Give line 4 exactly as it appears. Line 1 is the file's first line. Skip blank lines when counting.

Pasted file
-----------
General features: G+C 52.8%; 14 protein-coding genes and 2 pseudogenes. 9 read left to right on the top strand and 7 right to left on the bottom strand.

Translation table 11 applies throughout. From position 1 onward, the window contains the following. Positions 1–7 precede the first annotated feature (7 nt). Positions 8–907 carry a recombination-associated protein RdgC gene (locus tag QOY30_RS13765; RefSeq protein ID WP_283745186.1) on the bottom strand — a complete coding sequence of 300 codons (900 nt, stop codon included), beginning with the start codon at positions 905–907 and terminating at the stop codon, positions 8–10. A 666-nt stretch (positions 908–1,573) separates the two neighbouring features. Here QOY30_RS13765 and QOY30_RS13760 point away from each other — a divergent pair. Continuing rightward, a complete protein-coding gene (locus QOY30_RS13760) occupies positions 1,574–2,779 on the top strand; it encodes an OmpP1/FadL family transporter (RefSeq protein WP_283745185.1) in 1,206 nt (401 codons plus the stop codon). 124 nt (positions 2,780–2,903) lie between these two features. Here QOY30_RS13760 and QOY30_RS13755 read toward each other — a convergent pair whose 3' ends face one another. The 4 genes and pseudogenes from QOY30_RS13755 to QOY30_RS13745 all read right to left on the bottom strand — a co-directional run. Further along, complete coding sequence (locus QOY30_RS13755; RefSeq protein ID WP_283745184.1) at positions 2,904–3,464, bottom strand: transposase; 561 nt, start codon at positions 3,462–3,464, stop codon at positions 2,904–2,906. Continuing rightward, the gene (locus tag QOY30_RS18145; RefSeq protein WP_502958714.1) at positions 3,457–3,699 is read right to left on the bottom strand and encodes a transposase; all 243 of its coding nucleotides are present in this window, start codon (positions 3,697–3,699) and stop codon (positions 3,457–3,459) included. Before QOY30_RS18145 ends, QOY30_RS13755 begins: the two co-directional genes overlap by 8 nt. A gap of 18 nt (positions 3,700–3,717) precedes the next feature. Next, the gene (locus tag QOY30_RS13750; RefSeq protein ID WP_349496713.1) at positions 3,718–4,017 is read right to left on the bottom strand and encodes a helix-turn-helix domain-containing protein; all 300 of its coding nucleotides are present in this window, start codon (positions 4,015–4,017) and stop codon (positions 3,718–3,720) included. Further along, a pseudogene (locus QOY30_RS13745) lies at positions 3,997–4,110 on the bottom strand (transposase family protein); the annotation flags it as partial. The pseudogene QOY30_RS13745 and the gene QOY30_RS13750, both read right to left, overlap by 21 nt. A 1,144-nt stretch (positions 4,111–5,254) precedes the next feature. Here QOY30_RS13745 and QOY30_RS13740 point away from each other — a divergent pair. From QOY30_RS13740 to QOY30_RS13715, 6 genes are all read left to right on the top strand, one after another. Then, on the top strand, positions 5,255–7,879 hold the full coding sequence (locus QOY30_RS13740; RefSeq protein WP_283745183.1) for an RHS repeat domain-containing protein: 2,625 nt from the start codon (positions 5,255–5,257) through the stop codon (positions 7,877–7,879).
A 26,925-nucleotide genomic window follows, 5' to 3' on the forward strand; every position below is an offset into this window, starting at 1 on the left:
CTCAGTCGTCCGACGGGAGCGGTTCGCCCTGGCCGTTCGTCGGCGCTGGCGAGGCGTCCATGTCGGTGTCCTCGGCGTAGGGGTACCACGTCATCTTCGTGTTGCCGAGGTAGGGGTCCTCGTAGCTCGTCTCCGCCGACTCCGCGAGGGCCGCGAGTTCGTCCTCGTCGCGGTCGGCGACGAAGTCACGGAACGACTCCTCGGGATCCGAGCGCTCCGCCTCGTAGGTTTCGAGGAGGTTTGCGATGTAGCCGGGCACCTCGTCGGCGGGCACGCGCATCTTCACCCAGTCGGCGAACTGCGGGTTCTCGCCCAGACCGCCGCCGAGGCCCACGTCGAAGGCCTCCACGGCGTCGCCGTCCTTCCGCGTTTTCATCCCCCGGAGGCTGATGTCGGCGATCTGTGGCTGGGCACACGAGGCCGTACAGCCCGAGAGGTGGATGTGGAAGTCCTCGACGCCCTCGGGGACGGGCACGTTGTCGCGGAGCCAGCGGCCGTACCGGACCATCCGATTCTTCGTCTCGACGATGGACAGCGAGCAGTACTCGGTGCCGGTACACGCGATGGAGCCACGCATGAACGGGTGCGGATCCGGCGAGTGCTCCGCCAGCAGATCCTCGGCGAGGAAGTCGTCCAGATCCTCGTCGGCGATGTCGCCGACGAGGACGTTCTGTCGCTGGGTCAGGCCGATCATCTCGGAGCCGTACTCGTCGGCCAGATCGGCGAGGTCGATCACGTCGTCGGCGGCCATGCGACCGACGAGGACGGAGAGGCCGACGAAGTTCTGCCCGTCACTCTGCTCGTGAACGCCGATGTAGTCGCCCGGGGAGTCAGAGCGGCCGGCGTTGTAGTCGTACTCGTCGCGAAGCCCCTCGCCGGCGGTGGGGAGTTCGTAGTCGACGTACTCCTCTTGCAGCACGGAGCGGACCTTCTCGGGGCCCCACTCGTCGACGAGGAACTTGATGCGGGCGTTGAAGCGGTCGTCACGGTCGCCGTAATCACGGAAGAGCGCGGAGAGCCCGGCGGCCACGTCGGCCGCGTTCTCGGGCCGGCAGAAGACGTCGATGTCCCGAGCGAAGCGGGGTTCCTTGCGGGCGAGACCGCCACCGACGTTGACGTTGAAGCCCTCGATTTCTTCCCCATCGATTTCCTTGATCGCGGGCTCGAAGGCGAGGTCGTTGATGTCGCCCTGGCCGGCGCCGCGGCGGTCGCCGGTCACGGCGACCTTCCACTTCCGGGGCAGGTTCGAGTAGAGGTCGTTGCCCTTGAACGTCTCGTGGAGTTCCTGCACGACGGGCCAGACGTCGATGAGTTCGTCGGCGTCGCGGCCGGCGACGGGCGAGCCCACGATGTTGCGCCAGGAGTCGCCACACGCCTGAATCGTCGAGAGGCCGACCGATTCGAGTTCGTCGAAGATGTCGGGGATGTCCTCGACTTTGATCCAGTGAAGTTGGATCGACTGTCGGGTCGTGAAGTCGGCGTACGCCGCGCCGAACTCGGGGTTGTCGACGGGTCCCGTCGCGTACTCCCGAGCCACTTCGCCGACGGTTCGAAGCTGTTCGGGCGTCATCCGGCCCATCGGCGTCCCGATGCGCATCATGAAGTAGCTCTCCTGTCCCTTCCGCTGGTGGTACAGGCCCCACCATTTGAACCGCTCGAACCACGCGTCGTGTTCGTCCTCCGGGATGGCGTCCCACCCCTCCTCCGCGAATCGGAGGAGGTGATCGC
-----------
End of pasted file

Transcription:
CTCAGTCGTCCGACGGGAGCGGTTCGCCCTGGCCGTTCGTCGGCGCTGGCGAGGCGTCCATGTCGGTGTCCTCGGCGTAGGGGTACCACGTCATCTTCGTGTTGCCGAGGTAGGGGTCCTCGTAGCTCGTCTCCGCCGACTCCGCGAGGGCCGCGAGTTCGTCCTCGTCGCGGTCGGCGACGAAGTCACGGAACGACTCCTCGGGATCCGAGCGCTCCGCCTCGTAGGTTTCGAGGAGGTTTGCGATGTAGCCGGGCACCTCGTCGGCGGGCACGCGCATCTTCACCCAGTCGGCGAACTGCGGGTTCTCGCCCAGACCGCCGCCGAGGCCCACGTCGAAGGCCTCCACGGCGTCGCCGTCCTTCCGCGTTTTCATCCCCCGGAGGCTGATGTCGGCGATCTGTGGCTGGGCACACGAGGCCGTACAGCCCGAGAGGTGGATGTGGAAGTCCTCGACGCCCTCGGGGACGGGCACGTTGTCGCGGAGCCAGCGGCCGTACCGGACCATCCGATTCTTCGTCTCGACGATGGACAGCGAGCAGTACTCGGTGCCGGTACACGCGATGGAGCCACGCATGAACGGGTGCGGATCCGGCGAGTGCTCCGCCAGCAGATCCTCGGCGAGGAAGTCGTCCAGATCCTCGTCGGCGATGTCGCCGACGAGGACGTTCTGTCGCTGGGTCAGGCCGATCATCTCGGAGCCGTACTCGTCGGCCAGATCGGCGAGGTCGATCACGTCGTCGGCGGCCATGCGACCGACGAGGACGGAGAGGCCGACGAAGTTCTGCCCGTCACTCTGCTCGTGAACGCCGATGTAGTCGCCCGGGGAGTCAGAGCGGCCGGCGTTGTAGTCGTACTCGTCGCGAAGCCCCTCGCCGGCGGTGGGGAGTTCGTAGTCGACGTACTCCTCTTGCAGCACGGAGCGGACCTTCTCGGGGCCCCACTCGTCGACGAGGAACTTGATGCGGGCGTTGAAGCGGTCGTCACGGTCGCCGTAATCACGGAAGAGCGCGGAGAGCCCGGCGGCCACGTCGGCCGCGTTCTCGGGCCGGCAGAAGACGTCGATGTCCCGAGCGAAGCGGGGTTCCTTGCGGGCGAGACCGCCACCGACGTTGACGTTGAAGCCCTCGATTTCTTCCCCATCGATTTCCTTGATCGCGGGCTCGAAGGCGAGGTCGTTGATGTCGCCCTGGCCGGCGCCGCGGCGGTCGCCGGTCACGGCGACCTTCCACTTCCGGGGCAGGTTCGAGTAGAGGTCGTTGCCCTTGAACGTCTCGTGGAGTTCCTGCACGACGGGCCAGACGTCGATGAGTTCGTCGGCGTCGCGGCCGGCGACGGGCGAGCCCACGATGTTGCGCCAGGAGTCGCCACACGCCTGAATCGTCGAGAGGCCGACCGATTCGAGTTCGTCGAAGATGTCGGGGATGTCCTCGACTTTGATCCAGTGAAGTTGGATCGACTGTCGGGTCGTGAAGTCGGCGTACGCCGCGCCGAACTCGGGGTTGTCGACGGGTCCCGTCGCGTACTCCCGAGCCACTTCGCCGACGGTTCGAAGCTGTTCGGGCGTCATCCGGCCCATCGGCGTCCCGATGCGCATCATGAAGTAGCTCTCCTGTCCCTTCCGCTGGTGGTACAGGCCCCACCATTTGAACCGCTCGAACCACGCGTCGTGTTCGTCCTCCGGGATGGCGTCCCACCCCTCCTCCGCGAATCGGAGGAGGTGATCGC